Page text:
Nothing is ever really lost to us as long as we remember it.” L.M. Montgomery, The Story Girl


My images are conceived in the family album. By photographing and re-contextualizing precious mementos I have sought to understand how life proceeds and then, ultimately, disappears. I document the artifacts of the past in order to enrich my present. 

In “ICan Only Remember What I Don’t Forget,”I examine how families archive and pass down memories from generation to generation. This work responds to a universally relatable experience, of sifting through the items left behind, determining how to incorporate our inheritance.

This exploration of objects from the past led me to explore the books of my childhood.  In “Prior Pleasures,” each photograph of a vintage book is taken using a multipleexposure technique, incorporating end pages, illustrations, and text allowing old favorites to come alive for a new generation of readers..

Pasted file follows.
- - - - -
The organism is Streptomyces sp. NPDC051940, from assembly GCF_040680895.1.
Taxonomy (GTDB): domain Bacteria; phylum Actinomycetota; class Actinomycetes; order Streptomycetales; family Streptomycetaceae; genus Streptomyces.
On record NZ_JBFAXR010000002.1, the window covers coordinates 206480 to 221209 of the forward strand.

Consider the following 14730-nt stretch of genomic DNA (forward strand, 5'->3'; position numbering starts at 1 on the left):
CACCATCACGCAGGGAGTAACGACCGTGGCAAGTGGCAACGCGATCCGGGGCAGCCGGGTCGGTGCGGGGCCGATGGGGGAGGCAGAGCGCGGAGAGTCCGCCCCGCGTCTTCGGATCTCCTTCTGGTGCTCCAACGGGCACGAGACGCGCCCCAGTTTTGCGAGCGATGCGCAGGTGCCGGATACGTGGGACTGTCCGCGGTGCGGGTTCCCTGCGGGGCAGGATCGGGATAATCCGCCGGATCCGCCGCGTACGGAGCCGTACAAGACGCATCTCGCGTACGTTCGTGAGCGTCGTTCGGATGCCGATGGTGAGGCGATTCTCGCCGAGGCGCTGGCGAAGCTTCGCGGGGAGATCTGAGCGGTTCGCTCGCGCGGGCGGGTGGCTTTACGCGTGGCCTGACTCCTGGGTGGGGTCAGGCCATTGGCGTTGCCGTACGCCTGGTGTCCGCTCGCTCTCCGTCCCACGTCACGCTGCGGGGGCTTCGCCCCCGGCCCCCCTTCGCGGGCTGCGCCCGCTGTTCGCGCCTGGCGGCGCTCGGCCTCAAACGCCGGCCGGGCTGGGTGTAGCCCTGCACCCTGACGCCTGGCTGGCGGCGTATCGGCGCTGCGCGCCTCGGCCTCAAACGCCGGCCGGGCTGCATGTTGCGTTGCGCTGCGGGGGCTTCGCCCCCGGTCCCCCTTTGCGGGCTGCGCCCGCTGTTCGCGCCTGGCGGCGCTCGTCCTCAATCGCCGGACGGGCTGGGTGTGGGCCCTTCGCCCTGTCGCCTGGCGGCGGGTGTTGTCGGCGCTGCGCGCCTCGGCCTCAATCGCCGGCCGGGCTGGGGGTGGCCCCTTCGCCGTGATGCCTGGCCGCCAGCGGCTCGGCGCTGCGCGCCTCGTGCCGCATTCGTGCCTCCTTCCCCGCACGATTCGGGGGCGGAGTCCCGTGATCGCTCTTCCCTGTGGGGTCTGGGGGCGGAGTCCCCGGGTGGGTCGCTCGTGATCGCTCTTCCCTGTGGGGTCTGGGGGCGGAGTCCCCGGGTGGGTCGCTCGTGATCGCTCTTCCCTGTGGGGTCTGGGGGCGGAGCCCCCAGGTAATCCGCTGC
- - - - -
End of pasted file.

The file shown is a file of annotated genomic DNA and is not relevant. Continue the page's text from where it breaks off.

This led me to the series “Letting Go/Holding Go.” As I looked around my home of forty years, I realized I had accumulated many objects. Photographing each object prior to donation transformed the items into a still life — evidence of all the life lived within these walls. However, there are items I can’t bear to let go. The second part of the series incorporates those items that hold memories to special to release.

My most recent body of work, “VISUA DNA…the language of photographs” encourages the viewer to ask what is the most important part of an image. Using deconstructed parts of found photographs and overlays, I introduce another strategy of deciphering visual information.

Together, I hope that my photographs offer answers to a basic question—“What does our past mean to us--as individuals, as families, and as a community?”